The committee does not succeed in resolving all the anomalies. But they see no evidence for deliberate fraud.

If you read the whistleblower’s report as a whole, you will see that again and again he is criticising the general level of quality of the research work. And it should be emphasized that the work we are talking about is the work produced by students and former students around Prof. Nijkamp, probably not by Prof. Nijkamp himself, even if his name always appears as a co-author.

Gill added that he didn’t expect to see any further investigations into allegations of fraud:

I don’t see any reason for further investigations. The committee did very careful work, their findings are published in English. I’m glad that any ideas of data-fraud have been put definitively to rest. It’s clear that the whistleblower several times jumped to conclusions: he repeatedly saw fraud as the only explanation for some anomaly, when all kinds of carelessness in the writing of the papers could have generated misunderstandings on his part.
I have always thought that this whole affair was about “quality” not about “integrity”; and about publication practices (quantity versus quality).

Update 1/21/16 10:20 a.m. eastern: We’ve received a comment from a VU spokesperson, who told us they will no longer consider any more anonymous complaints against Nijkamp:

The investigation did proceed, even though the complainant was anonymous. The complaint was detailed and serious, and therefore could not be ignored by the Executive Board. Ignoring the complaint would have been a violation of the European Code of Conduct (ALLEA). The Executive Board regrets the fact that the complainant preferred to remain anonymous, thereby foregoing any active involvement in discussions and investigations. The Executive Board believes that this matter has been fully investigated and no further anonymous complaints against the above-mentioned individuals will be considered.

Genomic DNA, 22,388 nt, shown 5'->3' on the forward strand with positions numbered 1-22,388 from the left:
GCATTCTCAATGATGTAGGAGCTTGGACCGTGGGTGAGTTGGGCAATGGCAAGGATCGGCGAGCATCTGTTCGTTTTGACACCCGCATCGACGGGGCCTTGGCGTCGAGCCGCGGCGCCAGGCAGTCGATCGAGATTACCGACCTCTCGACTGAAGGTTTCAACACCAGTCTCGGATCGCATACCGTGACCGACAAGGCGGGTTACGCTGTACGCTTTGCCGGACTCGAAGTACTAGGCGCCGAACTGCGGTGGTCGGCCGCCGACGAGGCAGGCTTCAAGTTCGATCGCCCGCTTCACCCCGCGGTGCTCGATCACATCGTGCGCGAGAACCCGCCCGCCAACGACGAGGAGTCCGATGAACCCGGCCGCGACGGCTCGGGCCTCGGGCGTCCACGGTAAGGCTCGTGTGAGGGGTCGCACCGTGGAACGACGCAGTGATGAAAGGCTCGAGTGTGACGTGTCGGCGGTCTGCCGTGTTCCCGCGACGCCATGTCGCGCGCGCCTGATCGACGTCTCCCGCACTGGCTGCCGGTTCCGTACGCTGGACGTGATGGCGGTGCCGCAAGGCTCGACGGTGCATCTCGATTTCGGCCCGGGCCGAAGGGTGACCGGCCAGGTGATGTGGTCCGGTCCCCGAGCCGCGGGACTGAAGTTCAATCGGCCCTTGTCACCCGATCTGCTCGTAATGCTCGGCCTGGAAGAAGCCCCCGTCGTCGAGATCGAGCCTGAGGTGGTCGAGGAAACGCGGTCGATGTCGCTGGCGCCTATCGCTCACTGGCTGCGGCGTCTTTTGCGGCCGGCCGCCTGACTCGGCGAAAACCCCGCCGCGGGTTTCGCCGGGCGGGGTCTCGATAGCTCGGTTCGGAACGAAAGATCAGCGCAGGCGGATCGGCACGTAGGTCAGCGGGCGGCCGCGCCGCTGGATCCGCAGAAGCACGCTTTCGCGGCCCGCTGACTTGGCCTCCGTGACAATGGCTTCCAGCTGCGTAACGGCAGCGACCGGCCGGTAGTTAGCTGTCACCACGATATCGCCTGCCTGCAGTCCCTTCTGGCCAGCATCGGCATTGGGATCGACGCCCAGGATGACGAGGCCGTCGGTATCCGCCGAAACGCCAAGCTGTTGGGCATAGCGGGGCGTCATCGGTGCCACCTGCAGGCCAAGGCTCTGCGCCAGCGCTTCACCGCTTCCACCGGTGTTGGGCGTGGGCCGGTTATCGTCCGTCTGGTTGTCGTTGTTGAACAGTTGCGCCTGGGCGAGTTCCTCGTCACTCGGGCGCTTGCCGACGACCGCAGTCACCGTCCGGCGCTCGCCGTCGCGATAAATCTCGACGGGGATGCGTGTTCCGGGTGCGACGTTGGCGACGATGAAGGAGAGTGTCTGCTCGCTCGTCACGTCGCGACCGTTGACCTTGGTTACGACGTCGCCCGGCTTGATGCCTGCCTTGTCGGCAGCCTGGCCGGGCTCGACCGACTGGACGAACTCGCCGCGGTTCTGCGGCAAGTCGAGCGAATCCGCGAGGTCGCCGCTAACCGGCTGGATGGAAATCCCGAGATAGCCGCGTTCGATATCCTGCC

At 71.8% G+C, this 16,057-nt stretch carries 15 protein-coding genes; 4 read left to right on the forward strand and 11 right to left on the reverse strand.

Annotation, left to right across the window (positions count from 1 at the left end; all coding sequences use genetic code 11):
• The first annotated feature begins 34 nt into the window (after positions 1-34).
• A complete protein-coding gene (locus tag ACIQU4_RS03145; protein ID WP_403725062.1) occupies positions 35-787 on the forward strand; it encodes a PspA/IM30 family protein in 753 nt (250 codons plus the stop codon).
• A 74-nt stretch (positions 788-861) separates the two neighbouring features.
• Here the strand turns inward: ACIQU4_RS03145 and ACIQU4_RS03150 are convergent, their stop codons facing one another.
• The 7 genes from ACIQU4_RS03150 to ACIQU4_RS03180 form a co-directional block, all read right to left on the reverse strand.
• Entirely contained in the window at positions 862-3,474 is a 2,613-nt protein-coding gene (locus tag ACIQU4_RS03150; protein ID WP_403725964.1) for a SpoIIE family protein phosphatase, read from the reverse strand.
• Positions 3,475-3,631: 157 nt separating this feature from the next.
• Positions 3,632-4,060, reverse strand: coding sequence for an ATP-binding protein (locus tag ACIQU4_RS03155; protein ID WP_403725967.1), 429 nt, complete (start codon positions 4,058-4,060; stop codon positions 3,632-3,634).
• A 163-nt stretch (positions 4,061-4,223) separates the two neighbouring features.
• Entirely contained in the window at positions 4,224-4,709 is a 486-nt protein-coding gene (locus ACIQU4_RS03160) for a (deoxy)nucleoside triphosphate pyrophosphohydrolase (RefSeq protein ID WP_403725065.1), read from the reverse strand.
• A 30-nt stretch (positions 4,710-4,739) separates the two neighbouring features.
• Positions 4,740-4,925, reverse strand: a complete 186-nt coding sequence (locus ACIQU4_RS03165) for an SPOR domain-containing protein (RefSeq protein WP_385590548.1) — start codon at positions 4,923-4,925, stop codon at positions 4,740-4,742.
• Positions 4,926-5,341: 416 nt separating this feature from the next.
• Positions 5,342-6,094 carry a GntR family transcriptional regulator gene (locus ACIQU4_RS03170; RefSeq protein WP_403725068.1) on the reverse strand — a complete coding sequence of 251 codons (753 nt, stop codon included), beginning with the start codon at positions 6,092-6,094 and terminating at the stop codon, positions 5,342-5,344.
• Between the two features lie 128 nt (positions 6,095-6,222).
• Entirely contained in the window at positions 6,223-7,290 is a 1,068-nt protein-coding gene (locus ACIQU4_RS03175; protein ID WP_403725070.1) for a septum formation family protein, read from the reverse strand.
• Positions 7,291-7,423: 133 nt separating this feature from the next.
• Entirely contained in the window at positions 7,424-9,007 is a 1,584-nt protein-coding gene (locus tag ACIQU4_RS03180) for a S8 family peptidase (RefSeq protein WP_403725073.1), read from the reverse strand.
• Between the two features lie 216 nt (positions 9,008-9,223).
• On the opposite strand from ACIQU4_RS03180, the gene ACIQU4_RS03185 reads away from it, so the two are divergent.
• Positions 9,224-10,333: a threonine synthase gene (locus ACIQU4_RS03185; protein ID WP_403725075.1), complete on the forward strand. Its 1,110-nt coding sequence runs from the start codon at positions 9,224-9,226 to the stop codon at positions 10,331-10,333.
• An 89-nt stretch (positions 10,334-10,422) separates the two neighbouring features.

Update 1/22/16 9:49 a.m. eastern: We have received a statement signed by Nijkamp and Kourtit:

Dear colleagues:
You may recall that over the past years various anonymous accusations have been spread around, questioning our scientific integrity. This information was communicated to colleagues all over the world by an aggressive journalist who claimed to be employed by one of the Dutch newspapers. This has continued for more than two-and-a-half years. It is most likely that you also have been approached in the past period by this journalist.

Various judgement committees have looked into all these anonymous allegations. Last week the Board of the VU University has released a press communication in which a final verdict was published on these anonymous complaints. This verdict was based on a careful analysis of our publications including even statistical replication tests, expert opinion etc. The conclusion from these investigations was straightforward and unambiguous: “It must be concluded that not a single part of the complaint is founded”.

This final decision more or less concludes this long and painful period where our names has been put in question by anonymous colleagues. You will understand that we are not impressed by the University policy to adopt this procedure without protecting us as dedicated and honest researchers. This may of course eventually lead to a legal action against the University.

But for now, the sunny side of life tell us: “All’s well that ends well”. We really thank you for your understanding and support during this difficult period. And we felt strengthened by your belief in our scientific integrity. Now that this has been confirmed and publicly announced by competent authorities, we feel relieved. And we are happy that at the end the truth has been brought to light. We are pleased that our solid science performance has been objectively recognised and protected.

With this positive note, we thank you once more for your great support and trust, which we will not forget. Of course, we hope to meet you soon again on one of our scientific missions or research venues. The recently created Regional Science Academy is one of the vehicles which will help us to contribute to a further enhancement of advanced new knowledge in the spatial sciences. We really look forward to a continued fruitful cooperation with all of you.

Best personal regards,

Peter Nijkamp, Amsterdam

Karima Kourtit, Stockholm